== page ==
Erotics of Tomorrow aims to entertain possibilities of infinite delay and secrecy, as if to intensify the aesthetic impulses and keep the play of imagination in motion, still unresolved. The exhibition title comes from a combination of the sci-fi movie Edge of Tomorrow and the American art critic Susan Sontag’s call for “an erotics of art” in her essay Against Interpretation. In the movie the protagonist, played by Tom Cruise, has the experience of starting the same day over and over, every time dying in a war against extraterrestrials. With each repetition he learns something new and can delay his own death and the apocalypse a bit longer, in a fight that seems to be without end. In Sontag’s text, she calls for perception, to be open for the art work on its own terms, warning of a hermeneutical, textual and habit-driven understanding of art. To eroticize a future holds the aspect of something unknown, secret, something that eludes clear and finished images, as the future always slips away.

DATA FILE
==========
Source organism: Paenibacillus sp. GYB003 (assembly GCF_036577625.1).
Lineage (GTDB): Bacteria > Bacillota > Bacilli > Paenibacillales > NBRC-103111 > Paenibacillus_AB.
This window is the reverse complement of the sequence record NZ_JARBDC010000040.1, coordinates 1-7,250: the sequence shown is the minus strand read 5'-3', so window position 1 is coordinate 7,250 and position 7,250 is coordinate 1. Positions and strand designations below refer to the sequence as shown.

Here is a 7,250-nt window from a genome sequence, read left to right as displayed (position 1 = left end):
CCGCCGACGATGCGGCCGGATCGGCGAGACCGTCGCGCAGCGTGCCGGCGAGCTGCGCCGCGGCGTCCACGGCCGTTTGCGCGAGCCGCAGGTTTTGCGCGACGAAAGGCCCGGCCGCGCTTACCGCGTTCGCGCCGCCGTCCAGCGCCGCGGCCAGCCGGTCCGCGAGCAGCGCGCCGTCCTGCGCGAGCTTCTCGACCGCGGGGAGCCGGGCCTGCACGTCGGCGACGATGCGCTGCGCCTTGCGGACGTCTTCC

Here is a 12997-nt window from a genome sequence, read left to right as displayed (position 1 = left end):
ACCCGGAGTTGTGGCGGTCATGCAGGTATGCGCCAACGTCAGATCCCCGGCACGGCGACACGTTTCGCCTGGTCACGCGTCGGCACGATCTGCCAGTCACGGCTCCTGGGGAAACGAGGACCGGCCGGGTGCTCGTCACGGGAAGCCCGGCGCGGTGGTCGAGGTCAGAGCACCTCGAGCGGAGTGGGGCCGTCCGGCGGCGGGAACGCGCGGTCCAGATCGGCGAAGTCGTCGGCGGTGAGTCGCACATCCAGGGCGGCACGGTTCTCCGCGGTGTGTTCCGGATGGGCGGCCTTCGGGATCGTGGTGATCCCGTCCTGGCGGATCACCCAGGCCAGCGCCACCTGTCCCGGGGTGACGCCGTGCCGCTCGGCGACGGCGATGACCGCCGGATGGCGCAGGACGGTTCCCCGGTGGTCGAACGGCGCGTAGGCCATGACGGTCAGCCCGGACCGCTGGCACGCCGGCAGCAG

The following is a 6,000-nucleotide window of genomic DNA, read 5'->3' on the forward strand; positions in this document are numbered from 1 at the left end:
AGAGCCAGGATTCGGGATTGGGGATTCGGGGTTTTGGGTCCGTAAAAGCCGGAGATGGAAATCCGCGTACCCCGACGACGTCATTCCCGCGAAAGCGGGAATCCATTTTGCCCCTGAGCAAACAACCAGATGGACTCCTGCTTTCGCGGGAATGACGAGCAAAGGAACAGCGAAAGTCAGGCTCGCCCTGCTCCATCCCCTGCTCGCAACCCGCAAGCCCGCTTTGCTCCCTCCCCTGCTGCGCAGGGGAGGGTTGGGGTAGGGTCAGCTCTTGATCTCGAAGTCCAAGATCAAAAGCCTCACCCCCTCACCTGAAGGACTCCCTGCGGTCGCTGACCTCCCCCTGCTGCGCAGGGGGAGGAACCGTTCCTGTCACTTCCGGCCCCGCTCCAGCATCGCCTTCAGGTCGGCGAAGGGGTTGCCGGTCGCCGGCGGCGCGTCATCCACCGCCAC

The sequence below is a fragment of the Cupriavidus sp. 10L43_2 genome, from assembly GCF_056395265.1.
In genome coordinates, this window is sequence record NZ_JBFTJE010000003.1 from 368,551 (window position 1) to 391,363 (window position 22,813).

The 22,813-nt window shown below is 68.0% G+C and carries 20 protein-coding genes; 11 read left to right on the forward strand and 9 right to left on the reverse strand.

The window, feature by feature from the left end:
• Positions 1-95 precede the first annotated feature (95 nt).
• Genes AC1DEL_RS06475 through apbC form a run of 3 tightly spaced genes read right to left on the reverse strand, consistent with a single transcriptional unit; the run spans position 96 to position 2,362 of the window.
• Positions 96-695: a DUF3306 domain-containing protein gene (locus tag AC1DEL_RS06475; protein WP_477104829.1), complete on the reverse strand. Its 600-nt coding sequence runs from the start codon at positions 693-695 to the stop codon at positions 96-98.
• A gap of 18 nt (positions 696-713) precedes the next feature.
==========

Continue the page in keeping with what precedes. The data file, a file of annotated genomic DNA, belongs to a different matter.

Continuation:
Axel Ekwall, Jørund Aase Falkenberg, and Tommy Johansson live and work in Oslo. The exhibition focuses on the artists’ approach to various materials and their often slow, time consuming, ritualistic and cryptic working procedures. Exhibited works include bacteria-grown canvases, oil painting, sculptural works of wood and thermoplastic glue, works on paper and more.
Axel Ekwall (b.1955) works mainly with wood relation to painting, sculpture and installation. He was part of the Norwegian artist group Lambretta during the eighties.
Jørund Aase Falkenberg (b.1978) makes use of processes found in nature, or that are ‘analogue’ as such. With various materials and medias he is investigating principles of both growth and decay.
Tommy Johansson (b.1975) works with painting or painting oriented tropes, exploring the close relations between the medium and the senses, language and desire.